An Arlington County policy on how defense attorneys access the materials they need to prepare their cases has become a hot topic in the already heated commonwealth’s attorney race.
Since Parisa Dehghani-Tafti launched her campaign to unseat Theo Stamos in the June 11 Democratic primary, discussions over the county’s discovery policy have featured in a candidate debate, a public endorsement, and a public letter opposing Stamos.
A discovery policy dictates which case files a prosecutor is required to share with defense attorneys. Some attorneys say Arlington’s policy of asking attorneys to hand copy this information at the courthouse is so cumbersome that it makes it difficult for them to represent their clients.
Stamos argued during an April debate with Tafti that the hand-copying policy protects witnesses’ privacy by preventing information like addresses, Social Security numbers, and dates of birth from leaving her office. She said her office would need additional resources to make the redactions necessary to share copies with defense attorneys.
This contrasts to neighboring jurisdictions like Fairfax County and Alexandria, which regularly email copies of similar files to defense attorneys or provide take-home hard copies.
When asked if she had evidence showing increased incidents of witness intimidation in neighboring jurisdictions as a result of the more permissive discovery policy, Stamos told ARLnow the other jurisdictions might not have to “worry about the witness intimidation piece because they have an efficient redaction process.” She hopes to implement the same process in Arlington.
Four defense attorneys who spoke with ARLnow disagreed that the current policy was necessary, calling Arlington’s unique process for accessing case files “onerous,” “cumbersome,” and “horribly inefficient.”
Resisting Reform or Protecting Privacy?
“I’m looking at the police report in a paper format. And whether I’m typing it on my laptop or handwriting notes, I am literally just copying word for word what it says,” said defense attorney Elizabeth Tuomey, who has worked in the county for the past 15 years. She called the discovery policy “a complete waste of time.”
Tuomey, who is one of the signatories of the letter opposing Stamos, told ARLnow that the prosecutor’s office also does not allow defense attorneys to make copies of photos in discovery files. As a result, Tuomey says she has to describe the images in her notes and write down the file name if she wants to ask prosecutors to show an image during trial.
Defense attorney Terry Adams said he dictates descriptions of photos and sometimes has to draw sketches of important ones. He was an Arlington deputy sheriff in 1987 before becoming a private attorney, and he has donated to Tafti’s campaign and signed the letter opposing Stamos.
“We intend to use the upcoming months if I’m re-elected, and I hope to be, to streamline the discovery process to make as much available as possible,” said Stamos, who added that her office provides discovery “well in excess” of the rules set by the Supreme Court of Virginia.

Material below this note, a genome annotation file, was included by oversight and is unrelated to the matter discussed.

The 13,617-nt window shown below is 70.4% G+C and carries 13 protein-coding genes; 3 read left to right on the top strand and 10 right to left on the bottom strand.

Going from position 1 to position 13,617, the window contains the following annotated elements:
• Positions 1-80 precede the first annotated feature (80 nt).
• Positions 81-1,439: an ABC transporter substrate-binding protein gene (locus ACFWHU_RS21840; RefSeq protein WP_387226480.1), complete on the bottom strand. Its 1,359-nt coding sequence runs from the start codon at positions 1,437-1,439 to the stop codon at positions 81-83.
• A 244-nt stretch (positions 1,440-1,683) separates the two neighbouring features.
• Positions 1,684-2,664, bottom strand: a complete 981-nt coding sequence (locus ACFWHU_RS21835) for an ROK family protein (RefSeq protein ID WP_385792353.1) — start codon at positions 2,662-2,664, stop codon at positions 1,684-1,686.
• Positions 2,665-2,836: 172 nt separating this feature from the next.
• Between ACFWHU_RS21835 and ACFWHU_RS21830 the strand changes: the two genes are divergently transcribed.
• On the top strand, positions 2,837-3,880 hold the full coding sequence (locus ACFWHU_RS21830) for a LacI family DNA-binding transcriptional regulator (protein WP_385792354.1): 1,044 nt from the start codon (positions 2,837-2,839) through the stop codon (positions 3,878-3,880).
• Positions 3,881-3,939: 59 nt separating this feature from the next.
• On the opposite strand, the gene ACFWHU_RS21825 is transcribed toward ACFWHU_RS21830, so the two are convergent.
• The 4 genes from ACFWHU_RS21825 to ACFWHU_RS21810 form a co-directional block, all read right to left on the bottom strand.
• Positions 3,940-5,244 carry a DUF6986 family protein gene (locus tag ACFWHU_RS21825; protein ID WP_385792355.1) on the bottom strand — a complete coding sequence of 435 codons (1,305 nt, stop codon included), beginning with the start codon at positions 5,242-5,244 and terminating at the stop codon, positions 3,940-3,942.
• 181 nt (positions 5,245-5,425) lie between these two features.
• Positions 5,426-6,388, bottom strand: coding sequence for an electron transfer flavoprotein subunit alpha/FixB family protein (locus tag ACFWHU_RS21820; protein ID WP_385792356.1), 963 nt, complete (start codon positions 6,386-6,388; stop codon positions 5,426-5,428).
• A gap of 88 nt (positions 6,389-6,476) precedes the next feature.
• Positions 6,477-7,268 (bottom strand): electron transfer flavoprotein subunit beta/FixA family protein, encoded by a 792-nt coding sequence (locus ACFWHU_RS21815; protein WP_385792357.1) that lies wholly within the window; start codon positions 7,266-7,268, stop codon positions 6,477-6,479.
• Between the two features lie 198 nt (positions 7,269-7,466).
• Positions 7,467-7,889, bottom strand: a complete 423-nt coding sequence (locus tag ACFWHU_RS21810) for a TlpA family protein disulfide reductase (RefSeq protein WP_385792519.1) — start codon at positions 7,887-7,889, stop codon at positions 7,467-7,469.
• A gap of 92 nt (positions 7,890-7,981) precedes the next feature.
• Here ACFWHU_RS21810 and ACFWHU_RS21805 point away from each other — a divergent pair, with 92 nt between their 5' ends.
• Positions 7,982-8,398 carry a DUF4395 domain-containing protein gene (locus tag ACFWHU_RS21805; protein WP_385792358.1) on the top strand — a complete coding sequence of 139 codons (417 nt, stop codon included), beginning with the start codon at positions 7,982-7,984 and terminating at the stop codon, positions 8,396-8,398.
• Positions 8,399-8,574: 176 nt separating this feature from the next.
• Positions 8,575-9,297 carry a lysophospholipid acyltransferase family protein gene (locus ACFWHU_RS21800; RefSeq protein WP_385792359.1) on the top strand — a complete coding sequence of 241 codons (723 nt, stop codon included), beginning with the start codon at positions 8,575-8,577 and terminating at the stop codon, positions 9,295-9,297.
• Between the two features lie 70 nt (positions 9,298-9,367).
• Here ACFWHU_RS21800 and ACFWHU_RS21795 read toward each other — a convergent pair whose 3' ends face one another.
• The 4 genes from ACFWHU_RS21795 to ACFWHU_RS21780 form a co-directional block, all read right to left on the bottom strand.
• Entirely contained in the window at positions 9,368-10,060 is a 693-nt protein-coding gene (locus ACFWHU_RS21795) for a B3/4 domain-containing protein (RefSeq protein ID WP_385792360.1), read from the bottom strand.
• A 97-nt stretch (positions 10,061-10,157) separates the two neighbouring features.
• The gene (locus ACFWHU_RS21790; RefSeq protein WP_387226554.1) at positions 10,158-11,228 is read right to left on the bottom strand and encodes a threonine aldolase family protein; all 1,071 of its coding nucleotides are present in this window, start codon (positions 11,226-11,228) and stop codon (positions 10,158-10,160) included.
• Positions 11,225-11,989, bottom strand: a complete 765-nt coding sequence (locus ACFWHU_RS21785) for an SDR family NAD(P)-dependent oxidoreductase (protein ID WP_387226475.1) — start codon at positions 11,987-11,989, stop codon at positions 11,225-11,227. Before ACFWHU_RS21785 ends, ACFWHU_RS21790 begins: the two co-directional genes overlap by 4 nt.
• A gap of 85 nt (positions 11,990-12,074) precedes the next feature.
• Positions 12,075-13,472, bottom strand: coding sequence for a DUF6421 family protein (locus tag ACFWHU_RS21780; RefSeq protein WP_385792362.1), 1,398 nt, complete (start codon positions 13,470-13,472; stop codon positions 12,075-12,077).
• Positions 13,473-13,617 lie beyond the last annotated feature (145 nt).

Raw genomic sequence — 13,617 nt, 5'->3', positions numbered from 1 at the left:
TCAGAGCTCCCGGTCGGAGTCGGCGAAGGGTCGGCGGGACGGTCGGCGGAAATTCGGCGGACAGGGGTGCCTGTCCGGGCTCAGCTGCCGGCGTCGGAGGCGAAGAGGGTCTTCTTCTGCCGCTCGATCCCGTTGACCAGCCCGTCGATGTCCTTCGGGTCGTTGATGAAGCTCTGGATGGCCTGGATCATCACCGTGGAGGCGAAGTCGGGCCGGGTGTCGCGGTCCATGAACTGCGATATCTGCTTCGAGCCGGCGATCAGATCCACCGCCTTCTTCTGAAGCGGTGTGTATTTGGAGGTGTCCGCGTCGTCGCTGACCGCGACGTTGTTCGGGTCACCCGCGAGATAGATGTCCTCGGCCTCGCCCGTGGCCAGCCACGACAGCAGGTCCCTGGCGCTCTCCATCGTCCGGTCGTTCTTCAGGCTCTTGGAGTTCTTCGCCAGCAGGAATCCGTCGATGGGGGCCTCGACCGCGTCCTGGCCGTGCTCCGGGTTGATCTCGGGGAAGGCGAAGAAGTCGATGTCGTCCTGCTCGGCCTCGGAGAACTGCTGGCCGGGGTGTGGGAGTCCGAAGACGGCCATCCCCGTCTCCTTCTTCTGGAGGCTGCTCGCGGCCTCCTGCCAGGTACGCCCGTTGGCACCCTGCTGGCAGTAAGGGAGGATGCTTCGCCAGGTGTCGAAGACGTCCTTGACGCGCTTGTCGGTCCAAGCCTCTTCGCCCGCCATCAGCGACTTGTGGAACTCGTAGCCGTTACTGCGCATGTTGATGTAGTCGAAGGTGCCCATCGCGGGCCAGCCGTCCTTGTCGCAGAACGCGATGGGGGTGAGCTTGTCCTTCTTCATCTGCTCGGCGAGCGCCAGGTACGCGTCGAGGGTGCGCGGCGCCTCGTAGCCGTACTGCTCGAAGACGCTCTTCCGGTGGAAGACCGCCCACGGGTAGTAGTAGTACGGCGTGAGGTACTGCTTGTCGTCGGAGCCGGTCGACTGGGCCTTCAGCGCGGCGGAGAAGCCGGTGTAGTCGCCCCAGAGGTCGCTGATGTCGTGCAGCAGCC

The state’s rules only require prosecutors share the criminal history of the accused and any statements that person may have given to police, but they do not require the commonwealth’s attorney’s to provide copies.
Since Stamos was elected in 2011, she has allowed defense attorneys to view additional information like police reports, photos, and videos for felony cases as well as misdemeanor cases as long as they come in the office, because she says she doesn’t have any easy way to redact sensitive information.
She also noted that defense attorneys can request copies of certain files and her staff may create them on a “case-by-case basis.”
It’s a point she made for several years, including in a 2017 letter denying a request from then-Chief Public Defender for Arlington County Matt Foley to broaden discovery further.
The Virginia Supreme Court recently decided prosecutors must also share witness lists and expert reports, and must allow defense teams to read police reports, but the court delayed implementation until at least 2020. Stamos said her office would like to take the rules a step further and share digital copies of discovery, but first they require better redaction software.
“We’re working with our IT person in my office, and our head paralegal, and the police department because they have a relatively new record-management system that can be quite cumbersome to deal with it,” the prosecutor said.
Several attorneys who spoke to ARLnow said not only is Arlington the only jurisdiction in the region to still require hand-copied discovery, the process is also fraught with delays.
Attorneys are sometimes forced to share the two discovery rooms, or work in the public lobby. Defense attorney Damon D. Colbert said this can put witness’ private information at risk.
“I don’t want to disclose to anyone anything about my client,” said Colbert, who is one of the signatories of the letter opposing Stamos. “If I am dictating a police report into a voice recorder, things that I believe are confidential could be heard by third parties.” Last year, he had to take refuge in a hallway closet used to store Christmas decorations to dictate in private.